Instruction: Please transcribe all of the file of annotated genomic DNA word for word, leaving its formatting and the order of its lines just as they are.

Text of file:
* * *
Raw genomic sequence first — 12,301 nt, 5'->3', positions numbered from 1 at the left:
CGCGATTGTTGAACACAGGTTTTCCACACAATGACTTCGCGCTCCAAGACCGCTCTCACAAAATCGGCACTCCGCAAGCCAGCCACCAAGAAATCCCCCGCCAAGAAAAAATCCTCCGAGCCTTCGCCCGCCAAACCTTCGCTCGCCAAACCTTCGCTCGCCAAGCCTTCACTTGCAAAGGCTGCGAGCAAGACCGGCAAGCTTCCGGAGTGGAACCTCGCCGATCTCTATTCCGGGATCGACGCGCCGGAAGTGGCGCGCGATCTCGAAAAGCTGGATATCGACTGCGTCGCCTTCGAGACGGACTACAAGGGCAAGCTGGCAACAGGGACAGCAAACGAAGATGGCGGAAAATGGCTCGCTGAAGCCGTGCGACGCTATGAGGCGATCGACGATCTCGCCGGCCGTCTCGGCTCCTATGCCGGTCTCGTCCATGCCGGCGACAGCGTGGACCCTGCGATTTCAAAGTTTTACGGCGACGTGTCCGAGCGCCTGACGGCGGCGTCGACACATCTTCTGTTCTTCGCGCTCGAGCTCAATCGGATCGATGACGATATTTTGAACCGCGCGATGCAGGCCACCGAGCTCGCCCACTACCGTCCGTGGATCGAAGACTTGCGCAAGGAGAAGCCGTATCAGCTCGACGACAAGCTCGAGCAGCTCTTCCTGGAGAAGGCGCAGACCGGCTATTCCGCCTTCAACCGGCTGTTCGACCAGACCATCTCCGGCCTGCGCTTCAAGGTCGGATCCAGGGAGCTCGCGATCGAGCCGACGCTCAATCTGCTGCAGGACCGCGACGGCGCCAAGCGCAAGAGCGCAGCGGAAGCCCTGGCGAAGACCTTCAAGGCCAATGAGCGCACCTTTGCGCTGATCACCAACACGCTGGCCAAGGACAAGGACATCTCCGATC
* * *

Raw genomic sequence first — 12,301 nt, 5'->3', positions numbered from 1 at the left:
CGCGATTGTTGAACACAGGTTTTCCACACAATGACTTCGCGCTCCAAGACCGCTCTCACAAAATCGGCACTCCGCAAGCCAGCCACCAAGAAATCCCCCGCCAAGAAAAAATCCTCCGAGCCTTCGCCCGCCAAACCTTCGCTCGCCAAACCTTCGCTCGCCAAGCCTTCACTTGCAAAGGCTGCGAGCAAGACCGGCAAGCTTCCGGAGTGGAACCTCGCCGATCTCTATTCCGGGATCGACGCGCCGGAAGTGGCGCGCGATCTCGAAAAGCTGGATATCGACTGCGTCGCCTTCGAGACGGACTACAAGGGCAAGCTGGCAACAGGGACAGCAAACGAAGATGGCGGAAAATGGCTCGCTGAAGCCGTGCGACGCTATGAGGCGATCGACGATCTCGCCGGCCGTCTCGGCTCCTATGCCGGTCTCGTCCATGCCGGCGACAGCGTGGACCCTGCGATTTCAAAGTTTTACGGCGACGTGTCCGAGCGCCTGACGGCGGCGTCGACACATCTTCTGTTCTTCGCGCTCGAGCTCAATCGGATCGATGACGATATTTTGAACCGCGCGATGCAGGCCACCGAGCTCGCCCACTACCGTCCGTGGATCGAAGACTTGCGCAAGGAGAAGCCGTATCAGCTCGACGACAAGCTCGAGCAGCTCTTCCTGGAGAAGGCGCAGACCGGCTATTCCGCCTTCAACCGGCTGTTCGACCAGACCATCTCCGGCCTGCGCTTCAAGGTCGGATCCAGGGAGCTCGCGATCGAGCCGACGCTCAATCTGCTGCAGGACCGCGACGGCGCCAAGCGCAAGAGCGCAGCGGAAGCCCTGGCGAAGACCTTCAAGGCCAATGAGCGCACCTTTGCGCTGATCACCAACACGCTGGCCAAGGACAAGGACATCTCCGATC